From imaging service to quantitative analysis of ultrastructural details

The microscopy and cryo-electron microscopy service group provides a broad range of imaging techniques combining both, light microscopy (LM) and transmission electron microscopy (TEM). We support scientists and students from all departments and independent OWL research groups in planning, performing, analyzing, interpreting, and visualizing their imaging tasks up to publication. Our group thereby supports all levels of your imaging project ranging from basic user training, sample preparation techniques to the implementation of advanced imaging workflows. We also emphasize on implementing data analysis tools, processing pipelines and workflow automation which are crucial to extract and quantify meaningful biological information from complex 2D, 3D and 4D imaging data.

Our group hosts various light microscope systems including widefield fluorescence microscopes, confocal laser scanning microscopes (in part equipped with Airyscan super-resolution detectors and an NDD detector for 2-photon imaging), highly automated screening microscopes, a confocal FLIM-STED super-resolution microscope as well as a dedicated 3D light sheet microscope. Most of our light microscopes are equipped for live cell imaging. Our light microscopes are operated as shared equipment and are used by a highly active but also diverse community  of users from all research groups across the institute.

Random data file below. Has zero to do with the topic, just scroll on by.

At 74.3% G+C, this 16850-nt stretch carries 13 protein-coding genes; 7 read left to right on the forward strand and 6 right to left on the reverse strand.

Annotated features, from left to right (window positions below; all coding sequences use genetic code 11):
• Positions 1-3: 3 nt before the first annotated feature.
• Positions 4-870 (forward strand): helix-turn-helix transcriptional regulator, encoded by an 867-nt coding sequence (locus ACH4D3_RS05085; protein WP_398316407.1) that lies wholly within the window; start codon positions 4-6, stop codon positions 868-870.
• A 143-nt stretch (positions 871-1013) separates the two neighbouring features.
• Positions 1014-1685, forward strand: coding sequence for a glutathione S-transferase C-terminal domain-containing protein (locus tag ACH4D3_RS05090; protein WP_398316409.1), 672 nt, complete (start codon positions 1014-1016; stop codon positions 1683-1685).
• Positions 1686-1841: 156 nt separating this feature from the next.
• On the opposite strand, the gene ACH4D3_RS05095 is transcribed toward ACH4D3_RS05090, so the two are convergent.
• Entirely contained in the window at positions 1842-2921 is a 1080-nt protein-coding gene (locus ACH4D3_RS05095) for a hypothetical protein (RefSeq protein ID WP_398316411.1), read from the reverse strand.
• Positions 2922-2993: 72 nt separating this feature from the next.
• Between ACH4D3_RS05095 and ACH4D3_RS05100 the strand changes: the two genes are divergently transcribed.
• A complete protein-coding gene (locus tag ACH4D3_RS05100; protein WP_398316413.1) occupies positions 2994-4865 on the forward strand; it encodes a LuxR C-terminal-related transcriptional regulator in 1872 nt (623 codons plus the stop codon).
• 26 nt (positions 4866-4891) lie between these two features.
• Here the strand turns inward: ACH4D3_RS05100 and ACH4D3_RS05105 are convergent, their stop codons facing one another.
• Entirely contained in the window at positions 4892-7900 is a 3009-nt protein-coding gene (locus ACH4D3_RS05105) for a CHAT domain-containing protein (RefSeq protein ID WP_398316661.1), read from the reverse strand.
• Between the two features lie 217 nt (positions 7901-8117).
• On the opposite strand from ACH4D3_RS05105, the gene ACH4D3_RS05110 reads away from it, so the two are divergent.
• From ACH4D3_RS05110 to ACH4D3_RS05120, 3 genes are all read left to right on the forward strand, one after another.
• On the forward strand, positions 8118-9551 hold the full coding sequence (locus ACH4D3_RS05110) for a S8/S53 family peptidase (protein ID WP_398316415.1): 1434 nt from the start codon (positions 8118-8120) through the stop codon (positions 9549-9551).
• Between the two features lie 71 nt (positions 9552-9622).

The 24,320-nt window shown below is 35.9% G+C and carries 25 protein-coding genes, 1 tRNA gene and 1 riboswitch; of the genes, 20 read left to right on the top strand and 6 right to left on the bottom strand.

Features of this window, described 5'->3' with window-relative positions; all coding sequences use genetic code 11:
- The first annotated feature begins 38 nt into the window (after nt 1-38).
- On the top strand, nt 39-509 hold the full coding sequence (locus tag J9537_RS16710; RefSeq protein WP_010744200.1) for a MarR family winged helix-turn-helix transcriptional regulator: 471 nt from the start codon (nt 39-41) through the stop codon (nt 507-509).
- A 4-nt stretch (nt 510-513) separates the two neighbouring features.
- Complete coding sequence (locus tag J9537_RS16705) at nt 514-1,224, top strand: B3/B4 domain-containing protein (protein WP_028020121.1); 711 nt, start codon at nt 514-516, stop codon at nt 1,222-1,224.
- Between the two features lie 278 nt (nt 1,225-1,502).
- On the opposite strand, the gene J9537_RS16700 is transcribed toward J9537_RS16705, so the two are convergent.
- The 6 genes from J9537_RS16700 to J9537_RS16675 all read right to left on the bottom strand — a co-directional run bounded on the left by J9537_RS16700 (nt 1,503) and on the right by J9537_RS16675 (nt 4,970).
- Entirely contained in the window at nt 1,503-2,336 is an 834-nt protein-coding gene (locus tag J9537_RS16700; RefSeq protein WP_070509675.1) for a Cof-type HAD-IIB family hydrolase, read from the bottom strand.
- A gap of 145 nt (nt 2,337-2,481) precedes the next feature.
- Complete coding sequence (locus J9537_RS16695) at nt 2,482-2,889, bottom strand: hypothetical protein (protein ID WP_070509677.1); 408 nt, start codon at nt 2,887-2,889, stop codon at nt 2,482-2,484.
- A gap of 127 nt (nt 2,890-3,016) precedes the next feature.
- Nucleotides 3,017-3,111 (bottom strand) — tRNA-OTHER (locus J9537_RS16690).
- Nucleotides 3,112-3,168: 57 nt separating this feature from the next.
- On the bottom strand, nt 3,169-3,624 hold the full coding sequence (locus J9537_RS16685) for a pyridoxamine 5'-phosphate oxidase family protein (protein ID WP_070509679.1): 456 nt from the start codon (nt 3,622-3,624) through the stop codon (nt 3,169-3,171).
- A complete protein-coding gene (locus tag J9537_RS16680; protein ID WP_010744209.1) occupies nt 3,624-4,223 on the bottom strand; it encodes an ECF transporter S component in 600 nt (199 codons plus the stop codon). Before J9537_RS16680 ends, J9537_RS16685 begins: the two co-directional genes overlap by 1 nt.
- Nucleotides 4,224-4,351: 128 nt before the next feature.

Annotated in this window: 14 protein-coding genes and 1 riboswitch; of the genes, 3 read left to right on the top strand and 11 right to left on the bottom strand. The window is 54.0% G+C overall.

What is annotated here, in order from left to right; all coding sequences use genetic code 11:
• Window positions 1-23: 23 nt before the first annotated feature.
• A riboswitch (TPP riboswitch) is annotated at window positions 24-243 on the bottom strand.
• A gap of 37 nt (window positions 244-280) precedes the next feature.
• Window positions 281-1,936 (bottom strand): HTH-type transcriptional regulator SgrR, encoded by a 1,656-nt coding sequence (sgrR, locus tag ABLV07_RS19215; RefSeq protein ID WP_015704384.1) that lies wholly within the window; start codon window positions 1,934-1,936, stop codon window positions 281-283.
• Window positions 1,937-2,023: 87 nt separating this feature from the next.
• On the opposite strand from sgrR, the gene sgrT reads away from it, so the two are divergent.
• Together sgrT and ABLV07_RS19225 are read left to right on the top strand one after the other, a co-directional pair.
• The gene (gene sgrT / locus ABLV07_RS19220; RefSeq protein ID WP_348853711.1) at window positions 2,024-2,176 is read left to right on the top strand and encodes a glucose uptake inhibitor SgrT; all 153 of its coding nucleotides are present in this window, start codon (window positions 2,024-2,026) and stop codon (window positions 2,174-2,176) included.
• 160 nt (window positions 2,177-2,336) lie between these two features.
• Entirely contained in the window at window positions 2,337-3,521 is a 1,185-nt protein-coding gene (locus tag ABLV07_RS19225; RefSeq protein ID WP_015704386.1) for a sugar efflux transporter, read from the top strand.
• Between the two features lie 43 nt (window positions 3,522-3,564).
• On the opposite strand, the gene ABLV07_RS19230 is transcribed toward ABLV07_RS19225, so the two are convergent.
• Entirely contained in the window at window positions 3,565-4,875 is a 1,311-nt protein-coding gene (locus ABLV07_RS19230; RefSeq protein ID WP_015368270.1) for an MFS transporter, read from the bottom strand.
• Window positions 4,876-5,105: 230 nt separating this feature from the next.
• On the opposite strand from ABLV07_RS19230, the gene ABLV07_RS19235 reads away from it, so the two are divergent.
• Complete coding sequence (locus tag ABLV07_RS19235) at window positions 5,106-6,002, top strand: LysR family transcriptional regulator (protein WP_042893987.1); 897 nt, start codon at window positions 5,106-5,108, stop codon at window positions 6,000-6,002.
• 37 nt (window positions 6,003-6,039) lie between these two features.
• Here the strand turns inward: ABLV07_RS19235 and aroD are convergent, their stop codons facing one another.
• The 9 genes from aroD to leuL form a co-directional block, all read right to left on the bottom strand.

Due to the technical complexity of TEM sample preparation and imaging, TEM is provided as full service and is performed in close collaboration with individual scientists and research groups, respectively. We currently host three transmission electron microscopes including a 300 kV Tecnai G2 Polara cryo-TEM equipped with Gatan k2 summit direct electron detector. Our group supports conventional TEM methods such as ultra-thin sectioning of plastic-embedded samples, immunogold-labelling and metal-shadowing techniques. In cryo -EM, we focus on structure determination of protein complexes using single particle techniques, providing access to the infrastructure for sample screening, data collection and image processing.

Our research focus as service group lies on the implementation and improvement of new imaging and image analysis methods that could be of strategical interest for our users. One example are correlative microscopy techniques that bridge the potential of both, light and electron microscopy. Hereby, light microscopy is commonly applied to identify biological events in living cells or 3D model systems, that are then imaged at higher resolution using TEM and SEM techniques. Other examples are the implementation of super-resolutions cryo-expansion techniques, and the development of imaging assays that are based on fluorescence life-time measurements (FLIM; Hochmair et al., 2022, EMBO J). In addition, we are working on developing routines for smart microscopy approaches, that can autonomously identify targets, trace objects of interests, and at some point in the future, maybe even manipulate them.

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